Despite the rain on Saturday, several activists rallied at the in La Jolla to protest against the clubbing of seals in the South African country of Namibia.
Alicia MacNamara, a Southern California activist that braved the weather, said Namibia is responsible for the largest slaughter of wildlife each year. She said 85,000 seals are beaten to death annually. The clubbing of Cape Fur seals in Namibia is drawing attention of the act worldwide.
“We are doing a protest for the seals of the world,” said MacNamara. “We are here to draw awareness to the cruelty around the world with seal clubbing. We are also trying to protect the seals here on our local beach against people scaring them off during pupping season.”
MacNamara helped organize the rally via Facebook. More than 50 individuals had planned to attend the event, however by noon only a handful had come down in the rain and strong winds.
“They (the city) should just block off the beach. People can stand on the second tier to see the seals. You don’t need to be two or three feet away from the seals to see them. There has to be limits,” said MacNamara.
The debate on beach access to the Children’s Pool in La Jolla has been heated for many years. Beach access advocates want the beach, which is protected by a man-made breaker wall, to be accessible for divers, fishermen and swimmers year round. However, many seal activists want the beach, which is used as a rookery for seals, to be closed during the pupping season from Dec. 15 to May 15 each year; others want the beach closed year-round.
Just last week, City Council voted to seek permits to close the Children's Pool in La Jolla during pupping season for harbor seals. The Parks and Recreation Department will apply for the permits from the California Coastal Commission, which would bar people from using the beach during pupping season. If approved by the commission, the ban would go into effect in the next pupping season. In addition, there is a petition to preserve beach access. .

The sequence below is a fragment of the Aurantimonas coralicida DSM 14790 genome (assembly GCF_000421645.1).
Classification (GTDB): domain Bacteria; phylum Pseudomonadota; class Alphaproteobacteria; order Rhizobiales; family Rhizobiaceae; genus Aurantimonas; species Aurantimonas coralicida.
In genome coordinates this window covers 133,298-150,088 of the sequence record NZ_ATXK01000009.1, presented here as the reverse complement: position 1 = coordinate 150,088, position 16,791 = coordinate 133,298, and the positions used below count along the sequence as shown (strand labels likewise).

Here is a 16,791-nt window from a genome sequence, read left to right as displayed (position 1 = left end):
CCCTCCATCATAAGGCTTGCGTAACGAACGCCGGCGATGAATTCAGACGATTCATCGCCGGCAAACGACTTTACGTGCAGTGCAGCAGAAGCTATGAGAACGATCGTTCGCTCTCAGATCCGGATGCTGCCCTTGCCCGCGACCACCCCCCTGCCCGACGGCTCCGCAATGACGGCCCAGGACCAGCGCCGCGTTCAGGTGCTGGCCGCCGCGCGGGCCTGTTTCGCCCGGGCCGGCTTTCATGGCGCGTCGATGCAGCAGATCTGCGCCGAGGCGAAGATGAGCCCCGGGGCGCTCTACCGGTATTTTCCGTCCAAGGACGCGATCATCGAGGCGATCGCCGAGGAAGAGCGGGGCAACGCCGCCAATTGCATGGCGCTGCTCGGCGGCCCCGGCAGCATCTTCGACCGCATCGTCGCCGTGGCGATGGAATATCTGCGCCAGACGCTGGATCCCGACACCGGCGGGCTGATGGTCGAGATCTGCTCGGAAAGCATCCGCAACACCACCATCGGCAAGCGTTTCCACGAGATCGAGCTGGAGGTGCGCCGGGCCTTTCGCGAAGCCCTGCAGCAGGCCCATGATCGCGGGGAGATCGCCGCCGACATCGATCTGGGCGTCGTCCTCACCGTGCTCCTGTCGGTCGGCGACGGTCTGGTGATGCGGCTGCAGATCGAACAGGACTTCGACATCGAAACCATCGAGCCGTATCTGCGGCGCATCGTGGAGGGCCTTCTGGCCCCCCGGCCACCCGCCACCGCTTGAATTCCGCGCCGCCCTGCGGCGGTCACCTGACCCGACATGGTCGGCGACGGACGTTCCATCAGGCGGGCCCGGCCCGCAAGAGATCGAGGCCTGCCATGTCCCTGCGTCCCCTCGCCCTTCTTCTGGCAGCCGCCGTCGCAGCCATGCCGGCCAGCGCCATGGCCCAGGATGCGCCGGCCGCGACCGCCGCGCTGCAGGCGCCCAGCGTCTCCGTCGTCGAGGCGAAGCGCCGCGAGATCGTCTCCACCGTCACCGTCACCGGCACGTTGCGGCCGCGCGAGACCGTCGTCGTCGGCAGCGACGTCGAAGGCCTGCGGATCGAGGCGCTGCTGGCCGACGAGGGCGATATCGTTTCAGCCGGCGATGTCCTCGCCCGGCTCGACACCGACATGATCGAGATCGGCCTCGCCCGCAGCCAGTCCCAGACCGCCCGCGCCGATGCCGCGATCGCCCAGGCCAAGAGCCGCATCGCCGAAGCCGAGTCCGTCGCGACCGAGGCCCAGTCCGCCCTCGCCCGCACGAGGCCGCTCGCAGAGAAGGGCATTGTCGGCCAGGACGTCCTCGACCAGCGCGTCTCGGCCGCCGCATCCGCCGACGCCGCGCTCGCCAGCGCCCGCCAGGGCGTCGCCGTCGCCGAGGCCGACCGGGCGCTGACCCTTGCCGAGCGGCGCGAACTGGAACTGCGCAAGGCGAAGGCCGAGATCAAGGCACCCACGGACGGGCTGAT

Also in town for the protest was Pete Bethune, founder of Earthrace Conservation, an organization aimed at identifying marine conservation issues and intervening when and where necessary to protect and defend threatened marine ecosystems worldwide. Bethune, an activist and conservationist formerly with Sea Shepherd, said the trouble in protecting the seals at the Children’s Pool is that it is not illegal to go on the beach and it is illegal to harass them.
“It is a fine line. If you are on the beach, is that harassment?” he asked and then added, “it should not be a big ask to block off this one beach.”
Bethune also called for better civic leadership to protect these animals.
During Patch’s visit to the beach, several seals got scared and scurried off the beach into the ocean. Seal activists attest the movement, also called a flush, was a result of individuals on the beach. Beach access activists attest the flush was a result of Earthrace Conservation shaking out and hanging their large banner on the seawall.
David Pierce, a local diver and beach access advocate, was also down at Children’s Pool on Saturday. He is there most weekends enjoying the sand and the surf.
“We don’t hate the seals, but they have to coin us that because they need an evil for their cause,” said Pierce.
Pierce said he does not support clubbing of seals either.
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